New Zealand's shiniest new sporting star bowled his team to an emphatic victory, but his captain believes Kyle Jamieson's attitude, not his height, is his most impressive weapon.
Jamieson ended the day with 6-48 and 11 wickets for the match, just the sixth New Zealander to achieve that feat.
He made use of his height on a wicket that offered bounce throughout, but also made use of his heart, digging in to bowl long spells.
"The most noticeable thing is height," said Kane Williamson, in explaining Jamieson's threat. "Coming from that trajectory and getting that extra bounce is a real asset, but the most impressive thing is his attitude.
"His ability to run in and hit the wicket hard for long spells – that's something that Tim [Southee], Trent [Boult], Neil [Wagner] and Matt Henry have prided themselves on.
"That's not an easy job but Kyle's come in and he's done that and done it extremely well. He's a really special talent but the way he's come in just tried to add to the group, whether that's on the field or off the field, has been the most impressive thing."
The opposition knew full well the threat the 2.03m quick possessed.
"Jamieson bowled very well. He was the only difference between the two teams," Pakistan captain Mohammad Rizwan said, stretching the truth a little. "Conditions favoured the bowlers but he bowled very well and took too many wickets in this series."
Rizwan was well positioned to judge Jamieson's contribution, falling to him twice, his dismissal on the last day one of the highlights of the match.
Midway through the second session of the fourth day at Hagley Oval, Jamieson let go a big inswinger that drew Rizwan forward before ripping between bat and pad to clip the leg bail.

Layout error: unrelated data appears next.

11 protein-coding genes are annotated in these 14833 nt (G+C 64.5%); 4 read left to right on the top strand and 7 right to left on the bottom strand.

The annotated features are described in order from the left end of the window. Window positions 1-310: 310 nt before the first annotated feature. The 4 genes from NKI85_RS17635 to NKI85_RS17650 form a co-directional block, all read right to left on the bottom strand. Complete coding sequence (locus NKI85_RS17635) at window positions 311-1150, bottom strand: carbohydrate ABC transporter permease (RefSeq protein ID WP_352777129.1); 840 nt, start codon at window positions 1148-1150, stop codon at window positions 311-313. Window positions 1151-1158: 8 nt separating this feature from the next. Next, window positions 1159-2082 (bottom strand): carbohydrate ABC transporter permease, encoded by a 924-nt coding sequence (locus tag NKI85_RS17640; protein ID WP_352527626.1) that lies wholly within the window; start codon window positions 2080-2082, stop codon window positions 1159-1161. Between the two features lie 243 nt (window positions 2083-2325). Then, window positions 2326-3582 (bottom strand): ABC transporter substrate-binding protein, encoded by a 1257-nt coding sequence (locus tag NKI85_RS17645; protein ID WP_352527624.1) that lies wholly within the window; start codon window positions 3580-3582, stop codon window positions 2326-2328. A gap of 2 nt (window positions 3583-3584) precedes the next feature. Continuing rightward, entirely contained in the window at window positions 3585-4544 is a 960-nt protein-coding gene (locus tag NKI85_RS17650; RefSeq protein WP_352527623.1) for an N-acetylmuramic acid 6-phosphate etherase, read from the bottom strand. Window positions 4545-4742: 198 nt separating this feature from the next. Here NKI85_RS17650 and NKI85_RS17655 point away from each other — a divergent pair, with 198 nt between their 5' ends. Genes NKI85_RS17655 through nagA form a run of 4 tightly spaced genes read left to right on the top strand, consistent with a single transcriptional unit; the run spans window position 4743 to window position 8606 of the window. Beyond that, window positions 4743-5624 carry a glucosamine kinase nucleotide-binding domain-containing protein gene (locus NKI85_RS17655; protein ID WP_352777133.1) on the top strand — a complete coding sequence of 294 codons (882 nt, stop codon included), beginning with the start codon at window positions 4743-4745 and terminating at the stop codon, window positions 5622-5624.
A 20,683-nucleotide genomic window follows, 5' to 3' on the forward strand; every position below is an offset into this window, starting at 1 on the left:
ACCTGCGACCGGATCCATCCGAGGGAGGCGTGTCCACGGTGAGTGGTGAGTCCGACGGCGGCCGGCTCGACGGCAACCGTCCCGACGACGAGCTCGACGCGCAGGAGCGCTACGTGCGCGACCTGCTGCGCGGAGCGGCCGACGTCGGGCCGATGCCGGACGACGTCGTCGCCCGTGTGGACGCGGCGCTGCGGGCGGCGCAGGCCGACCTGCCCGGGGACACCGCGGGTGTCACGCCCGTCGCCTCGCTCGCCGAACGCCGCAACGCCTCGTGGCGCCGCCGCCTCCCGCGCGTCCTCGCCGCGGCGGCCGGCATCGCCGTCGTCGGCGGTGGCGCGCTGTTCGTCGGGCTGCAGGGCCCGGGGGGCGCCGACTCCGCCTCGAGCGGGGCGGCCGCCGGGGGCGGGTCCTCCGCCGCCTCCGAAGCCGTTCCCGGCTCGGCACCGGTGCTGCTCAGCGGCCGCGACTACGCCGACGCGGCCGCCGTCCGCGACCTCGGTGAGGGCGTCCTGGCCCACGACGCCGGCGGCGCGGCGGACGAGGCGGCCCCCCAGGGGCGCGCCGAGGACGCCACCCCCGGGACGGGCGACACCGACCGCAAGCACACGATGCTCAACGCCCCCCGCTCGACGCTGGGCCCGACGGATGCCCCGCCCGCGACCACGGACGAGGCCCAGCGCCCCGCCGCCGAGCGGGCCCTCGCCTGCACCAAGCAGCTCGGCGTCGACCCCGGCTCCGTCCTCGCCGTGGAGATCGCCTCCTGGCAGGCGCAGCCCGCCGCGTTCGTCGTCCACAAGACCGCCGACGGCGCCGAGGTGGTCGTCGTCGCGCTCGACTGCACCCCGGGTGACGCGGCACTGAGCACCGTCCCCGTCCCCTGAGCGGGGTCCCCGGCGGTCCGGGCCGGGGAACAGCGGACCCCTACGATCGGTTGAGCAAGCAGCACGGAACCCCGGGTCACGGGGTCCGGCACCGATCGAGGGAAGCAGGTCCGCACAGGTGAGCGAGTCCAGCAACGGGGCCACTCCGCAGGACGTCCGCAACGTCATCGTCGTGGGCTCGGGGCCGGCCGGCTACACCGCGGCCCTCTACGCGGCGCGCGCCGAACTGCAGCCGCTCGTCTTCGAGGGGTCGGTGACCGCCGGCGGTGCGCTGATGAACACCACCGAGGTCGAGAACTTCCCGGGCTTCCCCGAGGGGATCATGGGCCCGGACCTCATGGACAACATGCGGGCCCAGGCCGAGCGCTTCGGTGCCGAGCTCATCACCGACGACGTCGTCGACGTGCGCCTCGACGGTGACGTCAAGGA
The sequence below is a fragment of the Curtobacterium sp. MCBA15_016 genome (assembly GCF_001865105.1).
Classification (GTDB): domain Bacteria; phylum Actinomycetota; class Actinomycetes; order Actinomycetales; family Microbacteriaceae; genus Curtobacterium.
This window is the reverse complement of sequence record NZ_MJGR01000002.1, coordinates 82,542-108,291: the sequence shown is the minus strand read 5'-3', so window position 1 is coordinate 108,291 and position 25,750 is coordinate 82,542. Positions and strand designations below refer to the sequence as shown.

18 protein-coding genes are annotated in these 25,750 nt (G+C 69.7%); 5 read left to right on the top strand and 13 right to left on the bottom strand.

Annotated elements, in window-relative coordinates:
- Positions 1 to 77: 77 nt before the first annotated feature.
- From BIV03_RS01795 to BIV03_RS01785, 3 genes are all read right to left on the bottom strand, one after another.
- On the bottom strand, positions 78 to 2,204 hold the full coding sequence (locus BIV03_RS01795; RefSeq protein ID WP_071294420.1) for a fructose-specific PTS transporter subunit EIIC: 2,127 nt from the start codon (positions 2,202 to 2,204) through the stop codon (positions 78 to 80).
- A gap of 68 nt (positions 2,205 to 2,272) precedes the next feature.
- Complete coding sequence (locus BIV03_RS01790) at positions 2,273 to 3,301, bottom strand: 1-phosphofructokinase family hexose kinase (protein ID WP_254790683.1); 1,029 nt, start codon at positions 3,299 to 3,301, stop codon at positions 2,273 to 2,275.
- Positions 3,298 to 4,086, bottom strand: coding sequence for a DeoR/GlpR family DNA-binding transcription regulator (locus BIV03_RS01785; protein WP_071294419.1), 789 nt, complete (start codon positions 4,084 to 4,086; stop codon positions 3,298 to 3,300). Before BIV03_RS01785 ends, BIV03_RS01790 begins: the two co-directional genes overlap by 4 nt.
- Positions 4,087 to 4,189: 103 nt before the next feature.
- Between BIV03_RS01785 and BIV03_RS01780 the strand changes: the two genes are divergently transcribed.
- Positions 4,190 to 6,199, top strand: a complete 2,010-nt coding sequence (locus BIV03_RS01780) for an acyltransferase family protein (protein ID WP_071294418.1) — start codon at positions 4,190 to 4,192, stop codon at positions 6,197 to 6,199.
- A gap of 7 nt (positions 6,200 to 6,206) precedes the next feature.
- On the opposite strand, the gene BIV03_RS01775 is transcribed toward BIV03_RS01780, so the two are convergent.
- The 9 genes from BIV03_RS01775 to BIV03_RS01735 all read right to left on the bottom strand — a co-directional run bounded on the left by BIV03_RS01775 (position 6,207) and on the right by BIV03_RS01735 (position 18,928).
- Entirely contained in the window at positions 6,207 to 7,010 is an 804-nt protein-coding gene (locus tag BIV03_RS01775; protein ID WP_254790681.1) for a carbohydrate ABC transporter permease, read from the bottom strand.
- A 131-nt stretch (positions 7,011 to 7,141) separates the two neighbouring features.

"The inswinger was a bit of a project in the winter and that's come in handy a couple of times," Jamieson said with a wry grin.
It left the visitors reeling at 98-6 still trailing New Zealand by 264 runs with just four second innings wickets remaining.
It also brought up two significant individual milestones. It was Jamieson's fifth wicket in the innings, the fourth time he has bagged a five-for in his nascent career.
It also brought up 10 for the match for the 2.03m right-armer. To give some perspective, Southee is playing his 77th test and has achieved that feat once. That is not a knock on Southee, one of the country's fast-bowling greats, but an illustration of Jamieson's extraordinary start to his six-test career.
Only Sir Richard Hadlee and Daniel Vettori have better match returns for New Zealand than Jamieson, but it won't surprise you to learn he doesn't take much notice of statistics.
"The most important thing for me is to try to help win games," he said. "If that stat is good, we're winning games, I'm happy.
"Those two guys are legends of New Zealand cricket and I've just played my sixth test so while it's nice to be in and around those names, for me I'm just happy to be part of this group and help in some small way to help winning games."
Jamieson said he still has a lot to work on and improve. He plans on sticking around for a decade to show you.